Respect your in-laws. Now, most of us have heard our share of mother-in-law jokes. But the reality is that in-law relationships are not a joke, and are a common source of marital stress. Each spouse will be wise if they work hard in this area. You should treat your spouse’s parents with respect, dignity, and honor. Remember, your spouse is still their child, and was once a priceless treasure in whom they invested an immeasurable amount of energy. And while your marriage bond now supersedes their parent-child bond, you will be wise to consider issues from their perspective. You will also be wise if you go the extra mile with your spouse’s brothers and sisters. Why? Why should you be willing to bend and demonstrate flexibility to your in-laws? It is very simple—you claim to love your spouse and you do not want them to feel trapped in the middle. You may be thinking, "But my spouse ought to choose me over them!" In that you are correct. But, such a choice will not be an emotionally easy one, and can often be avoided. If you must draw lines with your in-laws, do it carefully after much thought and loving discussion with your spouse.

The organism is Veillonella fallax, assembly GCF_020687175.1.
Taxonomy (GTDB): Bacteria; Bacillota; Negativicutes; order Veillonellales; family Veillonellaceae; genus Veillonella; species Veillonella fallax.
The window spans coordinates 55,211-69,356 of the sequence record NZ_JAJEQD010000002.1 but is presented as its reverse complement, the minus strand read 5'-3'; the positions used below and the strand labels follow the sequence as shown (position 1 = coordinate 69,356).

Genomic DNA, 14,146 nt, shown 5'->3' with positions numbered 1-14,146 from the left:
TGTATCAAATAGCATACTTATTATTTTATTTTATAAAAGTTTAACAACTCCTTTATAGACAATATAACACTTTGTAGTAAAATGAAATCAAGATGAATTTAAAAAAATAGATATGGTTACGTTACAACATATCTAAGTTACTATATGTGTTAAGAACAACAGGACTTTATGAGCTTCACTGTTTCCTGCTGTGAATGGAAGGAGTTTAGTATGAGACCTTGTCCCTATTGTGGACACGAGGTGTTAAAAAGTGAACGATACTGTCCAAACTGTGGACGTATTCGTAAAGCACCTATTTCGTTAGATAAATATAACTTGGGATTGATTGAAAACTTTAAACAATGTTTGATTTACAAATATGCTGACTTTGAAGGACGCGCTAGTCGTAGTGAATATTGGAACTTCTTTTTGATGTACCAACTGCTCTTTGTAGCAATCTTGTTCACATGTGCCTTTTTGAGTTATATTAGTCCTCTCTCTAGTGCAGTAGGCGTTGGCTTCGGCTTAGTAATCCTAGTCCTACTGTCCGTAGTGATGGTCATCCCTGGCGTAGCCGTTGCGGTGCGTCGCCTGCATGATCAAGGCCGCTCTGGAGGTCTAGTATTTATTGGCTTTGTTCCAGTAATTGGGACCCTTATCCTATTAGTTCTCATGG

A determination never to use the physical act of marriage as leverage to manipulate your spouse. Sadly, it is not uncommon for this to become a weapon wielded through denial. But not only is this contrary to scripture (see 1 Corinthians 7:2-5), it is like playing with dynamite. This game can be likened to the ways of a prostitute. The harlot only performs her services if she is given what she wants—usually money. When a wife (and it is usually wives who dabble in this dangerous sport) refuses the physical act of marriage unless she first is given what she wants, she is really using the same leverage a harlot does. The consequence of this dangerous game is that she may encourage him to wander from the marriage bed. On the other hand, husbands must never presume their wife is meant to be used like a piece of meat for gratification. God intended the physical union in marriage to be the ultimate act of intimacy and communion, a source of joy and comfort. Making it a tool of manipulation is foolishness.